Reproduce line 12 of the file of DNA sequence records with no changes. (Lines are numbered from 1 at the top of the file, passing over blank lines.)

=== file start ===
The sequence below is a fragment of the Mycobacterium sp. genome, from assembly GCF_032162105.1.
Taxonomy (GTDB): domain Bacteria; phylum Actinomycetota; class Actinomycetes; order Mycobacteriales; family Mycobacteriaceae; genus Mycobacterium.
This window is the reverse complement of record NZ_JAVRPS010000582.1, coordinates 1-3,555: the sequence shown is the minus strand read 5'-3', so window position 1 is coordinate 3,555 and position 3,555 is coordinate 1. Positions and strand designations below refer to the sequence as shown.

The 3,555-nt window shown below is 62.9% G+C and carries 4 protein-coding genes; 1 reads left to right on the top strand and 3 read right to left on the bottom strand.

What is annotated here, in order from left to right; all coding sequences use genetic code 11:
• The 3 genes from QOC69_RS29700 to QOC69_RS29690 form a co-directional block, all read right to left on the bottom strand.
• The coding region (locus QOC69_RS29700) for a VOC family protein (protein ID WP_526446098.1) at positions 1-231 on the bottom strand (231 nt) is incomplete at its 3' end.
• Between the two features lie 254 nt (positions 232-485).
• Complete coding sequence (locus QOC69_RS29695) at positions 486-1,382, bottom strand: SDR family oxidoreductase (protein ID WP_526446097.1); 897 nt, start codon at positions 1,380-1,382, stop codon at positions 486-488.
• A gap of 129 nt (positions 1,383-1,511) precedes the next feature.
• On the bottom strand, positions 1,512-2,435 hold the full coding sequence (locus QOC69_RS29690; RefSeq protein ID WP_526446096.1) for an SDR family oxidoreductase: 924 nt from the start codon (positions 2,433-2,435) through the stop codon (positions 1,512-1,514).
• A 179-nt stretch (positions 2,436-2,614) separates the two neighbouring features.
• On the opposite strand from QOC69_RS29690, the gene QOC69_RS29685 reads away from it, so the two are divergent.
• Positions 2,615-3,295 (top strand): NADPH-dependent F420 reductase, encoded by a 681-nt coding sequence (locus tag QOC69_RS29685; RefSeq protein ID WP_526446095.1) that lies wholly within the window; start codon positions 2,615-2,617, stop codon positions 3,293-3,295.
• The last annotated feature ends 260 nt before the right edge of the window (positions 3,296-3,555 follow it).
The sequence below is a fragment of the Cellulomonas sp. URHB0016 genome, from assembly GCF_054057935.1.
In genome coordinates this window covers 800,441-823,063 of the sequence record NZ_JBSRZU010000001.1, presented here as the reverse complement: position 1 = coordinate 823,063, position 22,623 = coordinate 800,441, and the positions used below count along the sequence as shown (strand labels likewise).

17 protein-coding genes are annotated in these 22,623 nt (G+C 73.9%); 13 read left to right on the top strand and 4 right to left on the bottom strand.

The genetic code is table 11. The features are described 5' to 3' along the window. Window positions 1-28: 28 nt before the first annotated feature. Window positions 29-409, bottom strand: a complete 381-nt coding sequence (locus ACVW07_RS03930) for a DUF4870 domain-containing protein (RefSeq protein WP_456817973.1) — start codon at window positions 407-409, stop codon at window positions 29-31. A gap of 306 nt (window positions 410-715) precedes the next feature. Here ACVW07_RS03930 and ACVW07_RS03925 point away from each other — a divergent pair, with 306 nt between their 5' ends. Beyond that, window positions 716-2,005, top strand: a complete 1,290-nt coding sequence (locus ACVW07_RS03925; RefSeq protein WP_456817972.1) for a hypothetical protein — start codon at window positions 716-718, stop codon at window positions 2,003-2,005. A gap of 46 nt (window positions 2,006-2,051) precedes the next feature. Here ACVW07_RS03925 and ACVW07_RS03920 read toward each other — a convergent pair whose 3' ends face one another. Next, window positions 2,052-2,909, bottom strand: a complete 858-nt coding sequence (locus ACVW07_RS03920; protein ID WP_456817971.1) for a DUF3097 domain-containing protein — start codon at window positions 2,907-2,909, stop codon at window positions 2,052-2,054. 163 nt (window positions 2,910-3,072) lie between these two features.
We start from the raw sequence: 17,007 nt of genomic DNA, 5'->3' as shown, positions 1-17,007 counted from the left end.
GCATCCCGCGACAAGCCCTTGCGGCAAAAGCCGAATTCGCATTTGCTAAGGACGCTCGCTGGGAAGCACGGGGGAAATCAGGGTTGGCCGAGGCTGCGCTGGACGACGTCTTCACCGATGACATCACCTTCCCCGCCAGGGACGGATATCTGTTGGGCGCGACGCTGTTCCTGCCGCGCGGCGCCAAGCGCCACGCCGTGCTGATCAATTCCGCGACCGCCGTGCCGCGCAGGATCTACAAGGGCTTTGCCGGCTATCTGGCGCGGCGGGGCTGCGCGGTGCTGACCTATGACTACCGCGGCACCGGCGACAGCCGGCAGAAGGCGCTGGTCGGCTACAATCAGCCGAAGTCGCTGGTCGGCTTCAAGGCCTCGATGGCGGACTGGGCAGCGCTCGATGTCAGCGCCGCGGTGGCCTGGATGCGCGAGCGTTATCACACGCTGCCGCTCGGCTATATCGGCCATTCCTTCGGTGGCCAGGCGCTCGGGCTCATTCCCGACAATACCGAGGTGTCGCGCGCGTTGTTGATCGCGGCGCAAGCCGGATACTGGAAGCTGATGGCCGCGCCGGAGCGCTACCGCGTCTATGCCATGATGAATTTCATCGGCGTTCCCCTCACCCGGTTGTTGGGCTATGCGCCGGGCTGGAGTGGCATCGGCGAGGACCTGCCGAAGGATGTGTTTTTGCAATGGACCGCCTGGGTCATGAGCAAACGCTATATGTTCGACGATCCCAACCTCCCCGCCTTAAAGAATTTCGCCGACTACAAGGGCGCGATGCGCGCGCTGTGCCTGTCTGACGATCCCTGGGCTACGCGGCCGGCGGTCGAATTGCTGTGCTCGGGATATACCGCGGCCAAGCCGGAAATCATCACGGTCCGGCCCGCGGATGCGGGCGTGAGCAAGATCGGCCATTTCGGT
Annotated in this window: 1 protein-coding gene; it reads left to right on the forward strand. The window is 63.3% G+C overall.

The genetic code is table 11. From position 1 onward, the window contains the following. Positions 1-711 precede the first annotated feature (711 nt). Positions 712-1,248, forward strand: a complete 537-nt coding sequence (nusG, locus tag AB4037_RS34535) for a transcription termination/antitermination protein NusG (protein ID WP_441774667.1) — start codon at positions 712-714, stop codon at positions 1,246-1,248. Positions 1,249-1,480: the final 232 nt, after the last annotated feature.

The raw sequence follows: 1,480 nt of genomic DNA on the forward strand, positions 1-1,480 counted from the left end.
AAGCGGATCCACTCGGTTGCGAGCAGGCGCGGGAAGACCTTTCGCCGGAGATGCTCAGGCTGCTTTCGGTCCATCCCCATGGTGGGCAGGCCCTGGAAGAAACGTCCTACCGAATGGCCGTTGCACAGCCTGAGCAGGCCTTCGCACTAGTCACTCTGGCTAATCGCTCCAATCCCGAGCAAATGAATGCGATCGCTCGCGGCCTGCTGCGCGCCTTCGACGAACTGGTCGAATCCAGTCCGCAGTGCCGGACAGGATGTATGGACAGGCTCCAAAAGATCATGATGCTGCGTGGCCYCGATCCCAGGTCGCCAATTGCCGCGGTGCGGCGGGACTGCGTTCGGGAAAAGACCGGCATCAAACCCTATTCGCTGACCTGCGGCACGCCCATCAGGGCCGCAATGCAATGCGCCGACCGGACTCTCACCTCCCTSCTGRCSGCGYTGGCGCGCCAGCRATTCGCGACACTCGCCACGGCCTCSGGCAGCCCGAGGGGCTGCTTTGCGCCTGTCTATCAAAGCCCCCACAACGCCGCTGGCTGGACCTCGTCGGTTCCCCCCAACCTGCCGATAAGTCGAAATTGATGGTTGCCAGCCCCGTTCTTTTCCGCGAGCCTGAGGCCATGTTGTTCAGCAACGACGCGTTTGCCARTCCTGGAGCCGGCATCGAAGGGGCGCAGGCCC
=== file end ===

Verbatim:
• A 179-nt stretch (positions 2,436-2,614) separates the two neighbouring features.